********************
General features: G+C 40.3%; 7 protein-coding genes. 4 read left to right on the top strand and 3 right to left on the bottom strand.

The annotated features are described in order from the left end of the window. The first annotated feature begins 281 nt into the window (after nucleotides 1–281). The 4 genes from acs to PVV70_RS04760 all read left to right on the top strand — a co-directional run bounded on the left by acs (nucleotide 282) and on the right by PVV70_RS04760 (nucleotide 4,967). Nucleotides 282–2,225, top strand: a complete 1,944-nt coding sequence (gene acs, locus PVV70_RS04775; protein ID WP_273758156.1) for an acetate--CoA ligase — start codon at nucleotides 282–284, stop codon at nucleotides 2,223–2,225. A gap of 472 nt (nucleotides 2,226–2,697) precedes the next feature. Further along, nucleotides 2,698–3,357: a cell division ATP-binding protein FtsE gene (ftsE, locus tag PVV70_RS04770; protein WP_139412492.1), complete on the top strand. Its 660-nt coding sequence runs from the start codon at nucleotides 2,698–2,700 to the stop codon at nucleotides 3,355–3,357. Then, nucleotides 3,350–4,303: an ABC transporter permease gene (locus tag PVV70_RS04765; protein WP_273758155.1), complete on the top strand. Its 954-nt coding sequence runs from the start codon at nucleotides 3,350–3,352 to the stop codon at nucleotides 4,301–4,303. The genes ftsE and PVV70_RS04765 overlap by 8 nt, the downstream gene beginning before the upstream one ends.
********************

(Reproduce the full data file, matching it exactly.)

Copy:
General features: G+C 40.3%; 7 protein-coding genes. 4 read left to right on the top strand and 3 right to left on the bottom strand.

The annotated features are described in order from the left end of the window. The first annotated feature begins 281 nt into the window (after nucleotides 1–281). The 4 genes from acs to PVV70_RS04760 all read left to right on the top strand — a co-directional run bounded on the left by acs (nucleotide 282) and on the right by PVV70_RS04760 (nucleotide 4,967). Nucleotides 282–2,225, top strand: a complete 1,944-nt coding sequence (gene acs, locus PVV70_RS04775; protein ID WP_273758156.1) for an acetate--CoA ligase — start codon at nucleotides 282–284, stop codon at nucleotides 2,223–2,225. A gap of 472 nt (nucleotides 2,226–2,697) precedes the next feature. Further along, nucleotides 2,698–3,357: a cell division ATP-binding protein FtsE gene (ftsE, locus tag PVV70_RS04770; protein WP_139412492.1), complete on the top strand. Its 660-nt coding sequence runs from the start codon at nucleotides 2,698–2,700 to the stop codon at nucleotides 3,355–3,357. Then, nucleotides 3,350–4,303: an ABC transporter permease gene (locus tag PVV70_RS04765; protein WP_273758155.1), complete on the top strand. Its 954-nt coding sequence runs from the start codon at nucleotides 3,350–3,352 to the stop codon at nucleotides 4,301–4,303. The genes ftsE and PVV70_RS04765 overlap by 8 nt, the downstream gene beginning before the upstream one ends.